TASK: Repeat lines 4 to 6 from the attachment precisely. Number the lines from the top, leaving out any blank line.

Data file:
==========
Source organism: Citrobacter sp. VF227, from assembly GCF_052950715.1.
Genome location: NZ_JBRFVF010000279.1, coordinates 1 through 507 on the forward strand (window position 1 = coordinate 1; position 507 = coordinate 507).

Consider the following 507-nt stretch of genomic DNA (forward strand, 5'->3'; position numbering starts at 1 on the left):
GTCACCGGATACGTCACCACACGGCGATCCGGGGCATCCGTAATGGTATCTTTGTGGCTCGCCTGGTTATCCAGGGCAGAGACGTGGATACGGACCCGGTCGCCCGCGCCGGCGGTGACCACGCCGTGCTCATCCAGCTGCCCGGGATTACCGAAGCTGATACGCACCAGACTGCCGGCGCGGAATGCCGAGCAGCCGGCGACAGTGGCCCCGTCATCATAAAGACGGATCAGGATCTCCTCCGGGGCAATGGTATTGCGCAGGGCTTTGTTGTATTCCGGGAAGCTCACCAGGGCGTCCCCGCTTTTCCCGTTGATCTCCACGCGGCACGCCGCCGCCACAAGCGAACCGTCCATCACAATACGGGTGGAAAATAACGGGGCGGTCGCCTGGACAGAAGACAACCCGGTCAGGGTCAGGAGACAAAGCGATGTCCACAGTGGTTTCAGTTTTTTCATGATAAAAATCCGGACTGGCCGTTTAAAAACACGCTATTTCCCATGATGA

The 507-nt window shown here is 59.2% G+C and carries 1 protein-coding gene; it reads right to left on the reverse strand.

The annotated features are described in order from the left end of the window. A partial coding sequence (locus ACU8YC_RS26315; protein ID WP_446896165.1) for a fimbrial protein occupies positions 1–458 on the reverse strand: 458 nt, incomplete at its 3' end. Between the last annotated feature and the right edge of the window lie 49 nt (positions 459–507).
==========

GTCACCGGATACGTCACCACACGGCGATCCGGGGCATCCGTAATGGTATCTTTGTGGCTCGCCTGGTTATCCAGGGCAGAGACGTGGATACGGACCCGGTCGCCCGCGCCGGCGGTGACCACGCCGTGCTCATCCAGCTGCCCGGGATTACCGAAGCTGATACGCACCAGACTGCCGGCGCGGAATGCCGAGCAGCCGGCGACAGTGGCCCCGTCATCATAAAGACGGATCAGGATCTCCTCCGGGGCAATGGTATTGCGCAGGGCTTTGTTGTATTCCGGGAAGCTCACCAGGGCGTCCCCGCTTTTCCCGTTGATCTCCACGCGGCACGCCGCCGCCACAAGCGAACCGTCCATCACAATACGGGTGGAAAATAACGGGGCGGTCGCCTGGACAGAAGACAACCCGGTCAGGGTCAGGAGACAAAGCGATGTCCACAGTGGTTTCAGTTTTTTCATGATAAAAATCCGGACTGGCCGTTTAAAAACACGCTATTTCCCATGATGA

The 507-nt window shown here is 59.2% G+C and carries 1 protein-coding gene; it reads right to left on the reverse strand.

The annotated features are described in order from the left end of the window. A partial coding sequence (locus ACU8YC_RS26315; protein ID WP_446896165.1) for a fimbrial protein occupies positions 1–458 on the reverse strand: 458 nt, incomplete at its 3' end. Between the last annotated feature and the right edge of the window lie 49 nt (positions 459–507).